3. Consider how, in Islam, the consumption of pork is bad and punishable. However, even assuming that all Muslims ate pork, they would find themselves at a loss should they try to enforce the punishment they believe to be just for that violation.

You can't just ask what percentage of society can break laws without causing a collapse of the system without considering the gravities of the different laws. Additionally, the effects of those laws and their violations are not always apparent, either in the immediate geographical area or in the immediately subsequent time periods. At most, you can ask what percentage of society can break one law without causing chaos in the immediate area.

One point that you may have spotted in my examples is how enforcement is a critical element of whether the breakage of law causes the lapse into chaos as you imagine. If the act of enforcement causes society to break (imagine imprisoning all music, movie, and game pirates, including downloaders, as certain Big Media parties want), then it leaves society at large wondering whether it is worth it.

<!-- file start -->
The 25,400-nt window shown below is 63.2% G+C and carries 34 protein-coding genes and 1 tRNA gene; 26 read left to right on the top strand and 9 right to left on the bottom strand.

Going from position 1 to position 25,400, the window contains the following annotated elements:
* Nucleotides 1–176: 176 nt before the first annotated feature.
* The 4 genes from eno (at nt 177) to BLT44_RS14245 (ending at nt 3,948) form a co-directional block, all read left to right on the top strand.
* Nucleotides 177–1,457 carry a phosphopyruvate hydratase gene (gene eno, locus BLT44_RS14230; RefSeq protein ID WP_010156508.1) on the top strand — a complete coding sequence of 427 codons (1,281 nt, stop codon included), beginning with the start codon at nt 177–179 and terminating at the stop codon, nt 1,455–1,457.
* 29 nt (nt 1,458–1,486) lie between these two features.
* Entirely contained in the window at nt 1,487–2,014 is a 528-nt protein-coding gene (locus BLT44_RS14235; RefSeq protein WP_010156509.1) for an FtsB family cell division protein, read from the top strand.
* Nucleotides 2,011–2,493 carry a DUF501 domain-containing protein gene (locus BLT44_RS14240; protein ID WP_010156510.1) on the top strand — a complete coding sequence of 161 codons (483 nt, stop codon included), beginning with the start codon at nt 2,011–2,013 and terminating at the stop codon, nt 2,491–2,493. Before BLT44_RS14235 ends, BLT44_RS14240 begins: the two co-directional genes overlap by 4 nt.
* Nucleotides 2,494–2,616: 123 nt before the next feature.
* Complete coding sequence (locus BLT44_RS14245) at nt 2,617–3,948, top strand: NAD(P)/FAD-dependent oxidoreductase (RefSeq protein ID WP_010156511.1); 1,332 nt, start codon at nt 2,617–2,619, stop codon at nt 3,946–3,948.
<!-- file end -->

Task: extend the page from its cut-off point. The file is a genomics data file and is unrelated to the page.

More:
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  • $\begingroup$ True, while all laws are meant to preserve order and avoid chaos, laws are fairly specific and breaking them will only break the particular order the particular law was meant to preserve. Copyright is a good example of a specific order. It was designed to prevent established printers from business failure caused by rapidly increased competition. While the given rationale has changed to protecting the rights of creators the laws really haven't and the maximum effect is still capped to business disruption of the industry by exposing established players to rapidly increased competition. $\endgroup$ – Ville Niemi Nov 13 '15 at 10:33